Brian Herta Autosport Bowers & Wilkins CURB Honda's Gabby Chaves (R) running in clean air at #GPNOLA. Notice how the trailing turbulence is left down on the track surface as opposed to being lifted away from the racing surface. Image Credit: Bret Kelley - Verizon IndyCar Series 

The second race, the Indy Grand Prix of Louisiana, was held at a totally new venue outside of New Orleans, Louisiana and poor weather placed an inaugural penalty of 28 laps. The race was scheduled for 75 laps but was only able to complete 47 due to the abundance of full course YELLOW Flag caution periods that started happening after the first wet, cleanly run 16 laps. Accidents caused by standing puddles on the track had the race called a timed race after 28 laps and with incident after incident happening during each of the many GREEN Flag restarts had the number of racing laps run under GREEN at only 26 Laps.

Indy Grand Prix of Louisiana race winner James Hinchcliffe trails (R to L) Graham Rahal, Ryan Hunter-Reay and Carlos Munoz through the "Fountain Turn" (Turn 3) in an evenly spaced parade of very fast cars. Image Credit: Myles Regan (2015)

Welcome to "The Beach" for the third test of the season and the long straightaways of Shoreline Drive (front from the hairpin at Turn 11 to Turn 1) and Seaside Way (beginning at Turn 8 and ending at Turn 9). In St. Petersburg, it was suspected that the trailing turbulence from the aerodynamically modified bodywork would not allow the faster car of Will Power to re-take the lead away from his team-mate Juan Pablo Montoya on any straight line part of the course after Montoya's pass in the pits (sound familiar?) on the last round of pit stops in the race.

At Long Beach, the race supported much of the same evidence that the trailing turbulence was at work again (see above images, last image, and launch YouTube video for car spacing observation).

For a complete race with little race impeding YELLOW Flags, the cars can be seen along each of the straightaways pacing each other with similar spacing between each car without much in the way of challenging through out-braking or aggressive actions seen by fans in previous season races.

After winning the first race at the Grand Prix Of St. Petersburg, Penske Racing's currently holds down the Verizon IndyCar Series season points lead after three races with a different winner in each race. Image Credit: Edmund Jenks (2015)

It really appears that ever since Tony Kanaan came out publicly with statements recognizing the increased occurrence of intensity in the nature of the trailing turbulence, a memo seemed to have been circulated before the Toyota Grand Prix Of Long Beach to all who compete in the Verizon IndyCar Series.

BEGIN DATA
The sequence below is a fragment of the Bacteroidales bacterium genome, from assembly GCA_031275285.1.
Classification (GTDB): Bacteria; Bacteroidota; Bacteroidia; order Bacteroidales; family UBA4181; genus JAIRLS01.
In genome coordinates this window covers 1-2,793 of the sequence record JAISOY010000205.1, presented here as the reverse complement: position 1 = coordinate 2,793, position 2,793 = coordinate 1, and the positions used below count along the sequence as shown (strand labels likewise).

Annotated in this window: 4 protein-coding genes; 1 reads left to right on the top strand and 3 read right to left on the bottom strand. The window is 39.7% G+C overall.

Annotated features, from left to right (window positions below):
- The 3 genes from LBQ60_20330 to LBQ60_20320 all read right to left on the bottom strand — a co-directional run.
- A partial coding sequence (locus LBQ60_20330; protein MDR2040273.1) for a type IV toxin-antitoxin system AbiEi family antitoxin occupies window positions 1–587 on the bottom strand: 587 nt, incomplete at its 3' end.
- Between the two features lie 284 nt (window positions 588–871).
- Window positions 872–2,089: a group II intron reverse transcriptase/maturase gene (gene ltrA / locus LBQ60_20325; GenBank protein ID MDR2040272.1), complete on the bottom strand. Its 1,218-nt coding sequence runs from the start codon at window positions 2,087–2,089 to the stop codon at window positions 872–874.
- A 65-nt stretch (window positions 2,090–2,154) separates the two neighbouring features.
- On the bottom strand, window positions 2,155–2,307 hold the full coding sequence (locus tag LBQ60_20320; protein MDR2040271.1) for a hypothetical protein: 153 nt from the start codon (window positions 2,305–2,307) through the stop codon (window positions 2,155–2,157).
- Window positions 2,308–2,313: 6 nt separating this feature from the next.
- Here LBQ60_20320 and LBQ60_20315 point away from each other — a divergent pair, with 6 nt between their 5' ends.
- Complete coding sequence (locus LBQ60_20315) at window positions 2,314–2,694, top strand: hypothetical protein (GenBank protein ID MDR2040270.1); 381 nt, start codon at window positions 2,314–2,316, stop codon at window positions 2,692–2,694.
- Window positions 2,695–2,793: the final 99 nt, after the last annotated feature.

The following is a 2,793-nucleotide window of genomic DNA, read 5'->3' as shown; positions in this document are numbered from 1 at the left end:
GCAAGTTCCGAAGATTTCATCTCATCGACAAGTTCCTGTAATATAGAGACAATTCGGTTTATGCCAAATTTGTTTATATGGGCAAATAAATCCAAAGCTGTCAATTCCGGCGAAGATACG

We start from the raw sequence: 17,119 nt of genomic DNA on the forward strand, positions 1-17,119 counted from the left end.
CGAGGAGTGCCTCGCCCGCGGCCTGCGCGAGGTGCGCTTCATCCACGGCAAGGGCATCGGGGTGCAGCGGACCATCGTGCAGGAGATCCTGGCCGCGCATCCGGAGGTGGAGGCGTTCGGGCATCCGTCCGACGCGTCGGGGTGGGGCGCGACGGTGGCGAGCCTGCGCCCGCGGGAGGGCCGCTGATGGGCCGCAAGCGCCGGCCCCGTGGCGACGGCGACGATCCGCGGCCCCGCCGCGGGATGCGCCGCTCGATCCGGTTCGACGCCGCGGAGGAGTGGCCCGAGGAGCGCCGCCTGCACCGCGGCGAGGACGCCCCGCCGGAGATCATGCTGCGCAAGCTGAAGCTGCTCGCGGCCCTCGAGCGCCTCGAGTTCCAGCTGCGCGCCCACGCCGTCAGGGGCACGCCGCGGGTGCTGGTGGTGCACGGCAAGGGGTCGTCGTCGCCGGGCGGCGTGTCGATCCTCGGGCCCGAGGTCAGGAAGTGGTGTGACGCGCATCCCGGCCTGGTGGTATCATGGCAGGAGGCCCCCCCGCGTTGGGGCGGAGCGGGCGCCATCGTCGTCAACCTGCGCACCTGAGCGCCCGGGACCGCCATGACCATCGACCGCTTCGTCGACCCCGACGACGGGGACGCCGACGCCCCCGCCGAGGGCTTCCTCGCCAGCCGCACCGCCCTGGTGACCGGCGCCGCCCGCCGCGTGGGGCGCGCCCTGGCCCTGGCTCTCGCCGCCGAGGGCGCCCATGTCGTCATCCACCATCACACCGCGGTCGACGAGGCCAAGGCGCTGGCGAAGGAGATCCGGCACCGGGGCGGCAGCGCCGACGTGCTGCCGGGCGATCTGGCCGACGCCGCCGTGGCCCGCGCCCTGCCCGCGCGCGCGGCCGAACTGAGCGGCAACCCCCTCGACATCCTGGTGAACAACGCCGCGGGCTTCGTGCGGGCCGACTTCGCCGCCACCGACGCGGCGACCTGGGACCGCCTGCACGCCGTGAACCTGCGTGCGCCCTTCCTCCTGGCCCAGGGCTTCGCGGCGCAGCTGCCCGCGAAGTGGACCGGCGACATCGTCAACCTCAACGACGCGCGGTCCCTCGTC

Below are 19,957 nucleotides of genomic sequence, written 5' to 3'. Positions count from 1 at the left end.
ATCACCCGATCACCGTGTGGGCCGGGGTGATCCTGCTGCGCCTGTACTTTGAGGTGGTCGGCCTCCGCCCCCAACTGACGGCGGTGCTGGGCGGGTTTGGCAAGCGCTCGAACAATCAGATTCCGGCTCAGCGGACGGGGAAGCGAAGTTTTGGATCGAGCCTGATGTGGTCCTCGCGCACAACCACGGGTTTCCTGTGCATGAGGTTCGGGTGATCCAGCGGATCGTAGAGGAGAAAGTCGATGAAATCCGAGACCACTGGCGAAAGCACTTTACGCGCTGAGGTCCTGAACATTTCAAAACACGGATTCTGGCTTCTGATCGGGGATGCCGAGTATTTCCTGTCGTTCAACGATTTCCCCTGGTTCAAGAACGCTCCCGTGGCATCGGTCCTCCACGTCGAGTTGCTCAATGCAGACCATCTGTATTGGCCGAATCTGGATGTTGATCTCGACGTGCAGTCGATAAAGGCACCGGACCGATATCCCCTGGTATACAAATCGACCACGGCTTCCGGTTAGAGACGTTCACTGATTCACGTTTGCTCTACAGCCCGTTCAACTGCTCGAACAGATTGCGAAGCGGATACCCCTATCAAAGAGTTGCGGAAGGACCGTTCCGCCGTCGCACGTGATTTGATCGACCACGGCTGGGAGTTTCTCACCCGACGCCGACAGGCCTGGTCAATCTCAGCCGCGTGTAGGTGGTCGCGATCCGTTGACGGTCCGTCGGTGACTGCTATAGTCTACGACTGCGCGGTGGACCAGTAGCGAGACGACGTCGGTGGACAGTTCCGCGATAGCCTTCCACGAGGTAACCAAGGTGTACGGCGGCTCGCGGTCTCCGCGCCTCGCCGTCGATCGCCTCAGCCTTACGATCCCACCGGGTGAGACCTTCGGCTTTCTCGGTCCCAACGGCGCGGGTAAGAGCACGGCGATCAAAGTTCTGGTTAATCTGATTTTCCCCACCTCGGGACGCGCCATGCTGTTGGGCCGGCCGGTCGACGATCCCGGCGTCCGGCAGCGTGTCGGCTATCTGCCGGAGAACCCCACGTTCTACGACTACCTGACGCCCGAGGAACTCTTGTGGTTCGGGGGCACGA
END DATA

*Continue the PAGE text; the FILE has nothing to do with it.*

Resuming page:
The speculated points contained in the memo instructed competitors to 1) Stiffen-up and reduce the number of exposed aerodynamic parts on the front wings and etc. 2) Do not drive so aggressive as to break anymore pieces of any car given the carnage of the last two races (a reminder that this is an open wheel racing series), and 3) Whatever one does about responding to questions or speculation on trailing turbulence ... DO NOT make this an issue as to reducing the competition on the track - diffuse by saying to anyone who asks about the subject; "This effects everyone the same way so it really is not a problem."

This response was delivered to multiple members of the press who asked questions in the paddock and conference rooms about trailing turbulence and were curious about what had been happening (or not happening) on the track.

Juan Pablo Montoya leads a group of evenly spaced cars into Turn 1 on Shoreline Drive during the Toyota Grand Prix of Long Beach. Image Credit: Richard Dowdy, Verizon IndyCar Series

Fans who follow the series developments and competition closely know that something has changed and it may not be for the better. To be truthful, any aero-engineer worth their salt would attempt to design a trailing turbulence pattern that would kick ANY competitive car that threatens to take the position away on a long straight ... into the next zip code (if not, the next time zone). This may good for leading cars in protection mode but this effect is not good for the product of racing. Neither is a seven month hiatus from the last race of the season to the first race of the next season and being FEARFUL to hold races during American Football season, but these are the subjects for a different time.

Records fall with the increase of aerodynamics but is the racin' any better if no one can pass even with a stronger car? Ask Will Power why he felt a dive into Turn 10 (or Turn 4) at St. Petersburg seemed to be the only option(s) when he clearly had the faster car.

... notes from The EDJE

Next Race: HONDA INDY GRAND PRIX OF ALABAMA ||| APRIL 24 – 26 ||| Broadcast NBCSN 3:00 PM ET - Race: 3:30 PM ET - 5:45 PM ET

TAGS: Mushroom Busting, Tony Kanaan, Juan Pablo Montoya, Helio Castroneves, Toyota Grand Prix Of Long Beach, turbulence, Verizon IndyCar Series, Indy Grand Prix of Louisiana, The EDJE, #IndyCar, #TGPLB, #Highlights, #Toyota, #GrandPrix, #LongBeach